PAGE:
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After a man drowns in Arizona, officials say police aren't trained in water rescues

This screenshot from police body camera footage shows Sean Bickings, 34, shortly before he entered Tempe Town Lake and drowned as three police officers stood nearby.
City of Tempe
This screenshot from police body camera footage shows Sean Bickings, 34, shortly before he entered Tempe Town Lake and drowned as three police officers stood nearby.

After three police officers stood by as a man drowned in a Tempe, Ariz. lake last month, questions have arisen about why law enforcement officials on the scene didn't enter the water to try to save him.

"I'm drowning," Sean Bickings, 34, said to officers, according to a transcript of police body camera video captured during the encounter.

"Okay, I'm not jumping in after you," one unnamed officer says.

Moments earlier, police had been talking to Bickings after being called to the scene for a domestic disturbance.

As they were putting his and his companion's names into a database to check for warrants, Bickings entered Tempe Town Lake and began to swim away. He quickly became distressed in the water, and as he pleaded for help, officers continued to speak with him but didn't go in the lake.

According to the Tempe Officers Association, the union that represents city police, Tempe police officers receive no training in water rescues and don't have the equipment necessary to help drowning victims.

"Attempting such a high-risk rescue could easily result in the death of the person in the water and the officer, who could be pulled down by a struggling adult," the group said in a statement.

Instead, police officers are trained to call the fire department or get the Tempe police boat or both, which the association said is what the officers in this case did.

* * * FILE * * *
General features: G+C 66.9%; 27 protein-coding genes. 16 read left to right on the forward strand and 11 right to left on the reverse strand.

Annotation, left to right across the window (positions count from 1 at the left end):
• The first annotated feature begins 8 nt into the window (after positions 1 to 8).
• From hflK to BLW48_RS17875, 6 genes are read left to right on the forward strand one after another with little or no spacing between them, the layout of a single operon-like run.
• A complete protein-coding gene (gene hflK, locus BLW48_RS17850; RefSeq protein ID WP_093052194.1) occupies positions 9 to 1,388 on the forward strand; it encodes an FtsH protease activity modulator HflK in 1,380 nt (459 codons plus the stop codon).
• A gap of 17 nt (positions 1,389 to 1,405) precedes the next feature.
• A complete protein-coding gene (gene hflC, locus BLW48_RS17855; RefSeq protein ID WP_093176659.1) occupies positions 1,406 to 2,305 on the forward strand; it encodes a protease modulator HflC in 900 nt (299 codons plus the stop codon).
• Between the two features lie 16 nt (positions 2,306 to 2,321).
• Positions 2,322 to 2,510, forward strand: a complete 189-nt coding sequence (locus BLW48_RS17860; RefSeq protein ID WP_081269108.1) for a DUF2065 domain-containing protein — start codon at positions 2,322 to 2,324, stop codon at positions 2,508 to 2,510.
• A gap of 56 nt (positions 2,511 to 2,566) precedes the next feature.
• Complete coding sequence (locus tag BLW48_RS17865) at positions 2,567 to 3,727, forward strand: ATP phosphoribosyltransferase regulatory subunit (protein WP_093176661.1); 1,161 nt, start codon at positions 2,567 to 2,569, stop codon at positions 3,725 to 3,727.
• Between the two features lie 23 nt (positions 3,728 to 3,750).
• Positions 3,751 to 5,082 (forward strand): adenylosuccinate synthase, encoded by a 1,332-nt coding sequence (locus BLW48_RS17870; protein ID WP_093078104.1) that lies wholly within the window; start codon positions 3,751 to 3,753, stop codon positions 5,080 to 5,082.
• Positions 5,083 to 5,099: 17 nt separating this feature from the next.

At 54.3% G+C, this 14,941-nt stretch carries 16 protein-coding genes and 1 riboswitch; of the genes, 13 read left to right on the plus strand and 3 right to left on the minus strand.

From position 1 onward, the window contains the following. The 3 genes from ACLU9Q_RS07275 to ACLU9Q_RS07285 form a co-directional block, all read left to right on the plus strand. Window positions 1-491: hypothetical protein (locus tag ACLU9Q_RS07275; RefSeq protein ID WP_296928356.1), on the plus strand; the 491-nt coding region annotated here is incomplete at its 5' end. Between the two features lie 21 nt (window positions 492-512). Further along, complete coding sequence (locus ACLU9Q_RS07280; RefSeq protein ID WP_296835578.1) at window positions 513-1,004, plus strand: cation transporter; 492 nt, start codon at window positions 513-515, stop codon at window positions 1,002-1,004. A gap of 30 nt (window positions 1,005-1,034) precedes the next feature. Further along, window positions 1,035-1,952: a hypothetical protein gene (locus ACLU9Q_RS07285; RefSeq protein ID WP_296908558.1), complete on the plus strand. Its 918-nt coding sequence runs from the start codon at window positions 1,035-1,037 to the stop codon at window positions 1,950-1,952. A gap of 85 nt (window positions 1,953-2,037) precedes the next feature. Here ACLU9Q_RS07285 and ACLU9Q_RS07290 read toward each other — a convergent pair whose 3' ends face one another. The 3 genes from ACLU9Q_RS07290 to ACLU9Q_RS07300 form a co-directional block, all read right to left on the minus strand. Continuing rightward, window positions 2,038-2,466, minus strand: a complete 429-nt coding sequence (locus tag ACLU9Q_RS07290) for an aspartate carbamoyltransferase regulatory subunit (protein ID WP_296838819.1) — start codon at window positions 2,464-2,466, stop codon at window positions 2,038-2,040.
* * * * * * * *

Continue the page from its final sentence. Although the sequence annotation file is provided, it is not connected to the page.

"The drowning of Sean Bickings in the early morning of May 28 is a human tragedy," the group added. "Our grief mirrors our community's grief. No one wanted this incident to end as it did."

The Arizona Peace Officer Standards and Training Board, which sets police academy curriculum in Arizona and certifies police officers, confirmed that applicants are not required to show swimming proficiency and there is no basic training related to water rescues.

The Tempe Police Department is conducting an investigation of Bickings' death, which will be reviewed by the Arizona Department of Public Safety. The Scottsdale Police Department is also investigating the police response.

The three officers who responded to the call and were present when Bickings drowned are on "non-disciplinary paid administrative leave" as the investigations unfold, which officials say is standard practice.

Copyright 2022 NPR. To see more, visit https://www.npr.org.

Joe Hernandez

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